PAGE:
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As American Economy Tries to Stay Afloat, More and More People Survive on Debts

As the world rears from the after-effects of the COVID pandemic, Americans are heavily leaning on their credit cards to make ends meet. According to reports released by the Federal Reserve Bank of New York, card balances have now totaled up to $1.08 trillion.

As time passes by, more and more cardholders are carrying debt from month one to the next as lesser of them able to pay off their dues in full, according to a report released by A total of 49% credit card owners carries a debt for months on at least one card, which is a significant rise from last year’s total of 46%. The report also claims that approximately 56 million current cardholders have been in debt for at least one year.

Government officials and financial experts have publicly admitted that the current financial environment of the country is tough, even though inflation has eased, there is still a cumulative effect left behind. Experts have analyzed that this may have been a direct consequence of “shifts in lending, overextension, or deeper economic distress associated with higher borrowing costs and price pressures.”

In addition to this, carrying a balance lower than your credit score, combined with record-high annual percentage rates makes it almost impossible for an individual to escape this debt cycle. The average credit card rate is currently higher than 20%. It was recorded to have risen at the steepest annual pace ever, in accordance with the Federal Reserve’s interest rate hike cycle.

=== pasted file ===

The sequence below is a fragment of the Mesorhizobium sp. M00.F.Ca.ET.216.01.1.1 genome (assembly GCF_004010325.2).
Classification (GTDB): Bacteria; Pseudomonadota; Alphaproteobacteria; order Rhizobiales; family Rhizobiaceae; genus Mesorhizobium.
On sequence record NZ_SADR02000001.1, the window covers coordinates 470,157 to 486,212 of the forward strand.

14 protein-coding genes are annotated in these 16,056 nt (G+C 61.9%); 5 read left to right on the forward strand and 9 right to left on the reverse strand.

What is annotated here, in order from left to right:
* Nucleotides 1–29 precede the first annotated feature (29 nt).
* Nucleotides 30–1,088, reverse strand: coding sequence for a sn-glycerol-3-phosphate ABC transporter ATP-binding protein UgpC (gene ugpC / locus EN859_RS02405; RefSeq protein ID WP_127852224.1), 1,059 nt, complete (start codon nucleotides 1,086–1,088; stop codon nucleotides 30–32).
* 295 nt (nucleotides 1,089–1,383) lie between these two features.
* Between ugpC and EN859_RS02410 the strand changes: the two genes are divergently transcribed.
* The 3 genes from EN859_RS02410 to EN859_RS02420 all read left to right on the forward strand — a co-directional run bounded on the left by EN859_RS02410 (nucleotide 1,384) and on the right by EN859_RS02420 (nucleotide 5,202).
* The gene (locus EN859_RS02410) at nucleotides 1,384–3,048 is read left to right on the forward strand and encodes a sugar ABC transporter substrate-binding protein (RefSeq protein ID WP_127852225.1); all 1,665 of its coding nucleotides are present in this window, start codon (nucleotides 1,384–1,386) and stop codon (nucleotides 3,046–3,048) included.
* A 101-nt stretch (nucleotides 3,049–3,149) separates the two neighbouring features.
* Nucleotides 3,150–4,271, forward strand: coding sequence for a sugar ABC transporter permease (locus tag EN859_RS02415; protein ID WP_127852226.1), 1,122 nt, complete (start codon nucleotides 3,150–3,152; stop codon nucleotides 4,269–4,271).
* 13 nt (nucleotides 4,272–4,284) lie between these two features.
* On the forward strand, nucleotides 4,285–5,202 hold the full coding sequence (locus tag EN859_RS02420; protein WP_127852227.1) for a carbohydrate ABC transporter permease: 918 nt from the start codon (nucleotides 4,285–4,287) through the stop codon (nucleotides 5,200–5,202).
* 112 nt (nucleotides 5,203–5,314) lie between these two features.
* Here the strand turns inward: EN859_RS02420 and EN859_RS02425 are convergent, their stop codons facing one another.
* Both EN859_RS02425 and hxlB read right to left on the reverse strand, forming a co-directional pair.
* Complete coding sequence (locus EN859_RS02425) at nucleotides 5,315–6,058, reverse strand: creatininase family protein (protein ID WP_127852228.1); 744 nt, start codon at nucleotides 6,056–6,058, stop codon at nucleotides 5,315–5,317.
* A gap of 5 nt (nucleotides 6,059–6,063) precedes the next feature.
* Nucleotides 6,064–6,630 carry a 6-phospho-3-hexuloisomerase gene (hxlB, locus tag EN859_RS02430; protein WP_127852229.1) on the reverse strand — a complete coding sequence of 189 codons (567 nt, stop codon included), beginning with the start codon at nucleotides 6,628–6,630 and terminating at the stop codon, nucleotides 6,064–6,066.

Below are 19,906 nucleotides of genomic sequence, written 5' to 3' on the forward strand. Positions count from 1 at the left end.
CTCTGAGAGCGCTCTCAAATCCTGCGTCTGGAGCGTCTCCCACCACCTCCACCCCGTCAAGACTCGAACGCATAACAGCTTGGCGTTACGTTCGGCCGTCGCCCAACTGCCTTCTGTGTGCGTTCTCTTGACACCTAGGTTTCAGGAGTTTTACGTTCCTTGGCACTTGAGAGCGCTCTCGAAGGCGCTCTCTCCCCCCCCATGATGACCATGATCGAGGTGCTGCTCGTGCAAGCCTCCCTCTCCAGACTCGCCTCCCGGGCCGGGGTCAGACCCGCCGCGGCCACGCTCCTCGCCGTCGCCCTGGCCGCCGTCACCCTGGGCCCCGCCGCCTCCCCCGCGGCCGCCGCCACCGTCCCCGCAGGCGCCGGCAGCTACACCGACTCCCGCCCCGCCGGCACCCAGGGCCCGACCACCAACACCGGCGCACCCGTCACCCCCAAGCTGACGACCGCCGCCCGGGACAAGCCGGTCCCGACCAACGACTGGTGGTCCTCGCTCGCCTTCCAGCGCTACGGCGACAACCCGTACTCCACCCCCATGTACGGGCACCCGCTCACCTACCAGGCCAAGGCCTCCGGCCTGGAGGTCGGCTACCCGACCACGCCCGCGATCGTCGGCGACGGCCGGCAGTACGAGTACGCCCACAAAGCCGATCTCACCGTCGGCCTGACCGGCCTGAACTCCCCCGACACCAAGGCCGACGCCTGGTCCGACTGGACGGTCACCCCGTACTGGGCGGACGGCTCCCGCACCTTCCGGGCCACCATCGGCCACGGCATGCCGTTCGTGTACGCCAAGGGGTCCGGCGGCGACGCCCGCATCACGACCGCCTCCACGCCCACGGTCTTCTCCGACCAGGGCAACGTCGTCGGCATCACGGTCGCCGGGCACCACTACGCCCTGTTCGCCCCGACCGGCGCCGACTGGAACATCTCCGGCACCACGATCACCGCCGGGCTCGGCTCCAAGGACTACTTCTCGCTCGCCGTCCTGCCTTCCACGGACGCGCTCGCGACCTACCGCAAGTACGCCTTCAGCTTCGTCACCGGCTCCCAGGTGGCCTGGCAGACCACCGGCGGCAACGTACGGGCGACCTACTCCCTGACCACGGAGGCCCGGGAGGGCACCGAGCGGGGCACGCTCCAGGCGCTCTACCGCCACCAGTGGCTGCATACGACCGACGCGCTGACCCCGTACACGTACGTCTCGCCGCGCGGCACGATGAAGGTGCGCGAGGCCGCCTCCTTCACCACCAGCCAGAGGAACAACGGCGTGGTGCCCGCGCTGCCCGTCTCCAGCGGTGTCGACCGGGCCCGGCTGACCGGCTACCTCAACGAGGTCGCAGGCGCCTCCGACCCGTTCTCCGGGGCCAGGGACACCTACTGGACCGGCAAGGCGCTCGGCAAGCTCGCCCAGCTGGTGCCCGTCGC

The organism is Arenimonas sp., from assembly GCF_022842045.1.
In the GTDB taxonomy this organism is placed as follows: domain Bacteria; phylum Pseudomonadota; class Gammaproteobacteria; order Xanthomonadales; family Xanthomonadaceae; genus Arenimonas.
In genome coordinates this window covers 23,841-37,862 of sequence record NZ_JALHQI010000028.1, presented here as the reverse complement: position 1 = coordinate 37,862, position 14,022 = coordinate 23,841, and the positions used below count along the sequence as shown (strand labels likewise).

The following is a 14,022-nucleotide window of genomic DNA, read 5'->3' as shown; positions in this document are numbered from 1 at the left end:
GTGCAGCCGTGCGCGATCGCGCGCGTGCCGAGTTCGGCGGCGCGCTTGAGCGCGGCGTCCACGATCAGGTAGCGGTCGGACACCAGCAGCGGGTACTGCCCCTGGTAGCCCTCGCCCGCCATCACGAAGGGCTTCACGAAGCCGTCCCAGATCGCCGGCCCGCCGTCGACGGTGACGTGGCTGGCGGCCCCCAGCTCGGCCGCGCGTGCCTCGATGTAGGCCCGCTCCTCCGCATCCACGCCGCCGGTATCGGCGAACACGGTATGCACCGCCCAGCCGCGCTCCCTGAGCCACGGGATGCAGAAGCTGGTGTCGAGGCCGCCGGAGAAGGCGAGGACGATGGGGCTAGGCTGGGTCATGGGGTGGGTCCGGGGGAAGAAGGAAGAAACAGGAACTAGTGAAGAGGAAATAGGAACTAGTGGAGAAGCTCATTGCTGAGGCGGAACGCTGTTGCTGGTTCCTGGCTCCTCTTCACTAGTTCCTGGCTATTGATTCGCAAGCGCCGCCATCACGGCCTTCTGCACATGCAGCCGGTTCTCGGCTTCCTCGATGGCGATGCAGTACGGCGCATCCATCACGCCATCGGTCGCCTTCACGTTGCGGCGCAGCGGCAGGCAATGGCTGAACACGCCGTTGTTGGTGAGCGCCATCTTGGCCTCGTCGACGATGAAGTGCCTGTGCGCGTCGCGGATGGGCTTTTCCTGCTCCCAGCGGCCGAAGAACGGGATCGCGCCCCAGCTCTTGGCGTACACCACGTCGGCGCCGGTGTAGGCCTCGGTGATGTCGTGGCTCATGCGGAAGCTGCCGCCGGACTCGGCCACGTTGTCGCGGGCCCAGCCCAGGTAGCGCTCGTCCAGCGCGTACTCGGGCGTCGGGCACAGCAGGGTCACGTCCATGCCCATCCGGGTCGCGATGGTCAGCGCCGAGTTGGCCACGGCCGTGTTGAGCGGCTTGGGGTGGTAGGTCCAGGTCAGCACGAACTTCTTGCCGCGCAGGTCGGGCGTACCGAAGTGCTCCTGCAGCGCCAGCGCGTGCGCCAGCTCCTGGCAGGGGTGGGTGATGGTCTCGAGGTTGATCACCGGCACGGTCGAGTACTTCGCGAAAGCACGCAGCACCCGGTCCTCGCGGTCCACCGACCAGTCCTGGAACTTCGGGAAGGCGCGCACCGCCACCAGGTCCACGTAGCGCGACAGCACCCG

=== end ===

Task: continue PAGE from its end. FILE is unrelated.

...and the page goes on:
Even though Fed officials announced a total of three cuts coming this year, financial experts have predicted that credit card APRs will not improve much.

Studying the current market at 20.74%, if an individual made minimum payments toward the average credit card balance, which is approximately $6,088, according to a report by Transunion, it would take that individual a total of 17 years, or more, to completely pay off the debt, with an additional cost of $9,072 in interest, Bankrate predicted. The minimum payment math is brutal for the citizens.

Experts have advised debt holders to understand and acknowledge what they owe, in addition to the interest rate applied to their debt, in order to detangle this financial mess. As a second step, they should start to pay away the debt with a 0% balance transfer card.

Another available option for credit card holders is to acquire cards that are offering up to 21 months with no interest on transferred balances. If card holders are able to take advantage of that type of promotion on the same average balance and successfully make 21 equal payments of just under $300, they can expect to be out of this vicious debt cycle in a time frame of less than two years.

Experienced players of the financial field have also suggested to make the best use of a balance transfer boils down when it comes to making payments on time, in addition to paying down the balance during the introductory period. Credit card holders were advised not to hold of the due payments, since any unpaid balance will have a higher APR applied to it, which is approximately 23%, in line with the rates for new credit.

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